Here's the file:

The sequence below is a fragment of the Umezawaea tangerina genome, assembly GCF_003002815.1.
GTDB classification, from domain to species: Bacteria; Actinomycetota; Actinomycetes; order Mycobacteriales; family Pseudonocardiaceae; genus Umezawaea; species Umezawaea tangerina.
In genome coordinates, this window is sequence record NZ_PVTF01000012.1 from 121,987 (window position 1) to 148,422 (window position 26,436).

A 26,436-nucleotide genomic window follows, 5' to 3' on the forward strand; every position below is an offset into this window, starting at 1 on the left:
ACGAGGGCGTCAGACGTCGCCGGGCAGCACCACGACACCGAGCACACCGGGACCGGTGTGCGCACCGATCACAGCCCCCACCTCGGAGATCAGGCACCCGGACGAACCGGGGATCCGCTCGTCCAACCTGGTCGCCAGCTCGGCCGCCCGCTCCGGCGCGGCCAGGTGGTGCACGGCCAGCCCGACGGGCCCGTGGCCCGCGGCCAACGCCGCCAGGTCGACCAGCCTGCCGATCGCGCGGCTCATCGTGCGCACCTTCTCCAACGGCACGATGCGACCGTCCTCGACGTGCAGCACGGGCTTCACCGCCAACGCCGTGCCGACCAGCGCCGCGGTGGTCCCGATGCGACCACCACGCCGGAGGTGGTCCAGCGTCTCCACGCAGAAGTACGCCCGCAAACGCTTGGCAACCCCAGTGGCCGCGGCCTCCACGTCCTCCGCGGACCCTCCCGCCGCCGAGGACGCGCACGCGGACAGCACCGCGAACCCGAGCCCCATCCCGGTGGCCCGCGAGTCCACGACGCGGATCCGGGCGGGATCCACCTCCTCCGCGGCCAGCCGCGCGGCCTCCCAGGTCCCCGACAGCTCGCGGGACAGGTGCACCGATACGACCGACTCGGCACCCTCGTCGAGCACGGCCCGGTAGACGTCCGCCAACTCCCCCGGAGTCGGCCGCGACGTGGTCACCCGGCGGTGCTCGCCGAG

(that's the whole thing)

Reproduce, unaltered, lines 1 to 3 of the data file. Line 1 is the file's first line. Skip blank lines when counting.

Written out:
The sequence below is a fragment of the Umezawaea tangerina genome, assembly GCF_003002815.1.
GTDB classification, from domain to species: Bacteria; Actinomycetota; Actinomycetes; order Mycobacteriales; family Pseudonocardiaceae; genus Umezawaea; species Umezawaea tangerina.
In genome coordinates, this window is sequence record NZ_PVTF01000012.1 from 121,987 (window position 1) to 148,422 (window position 26,436).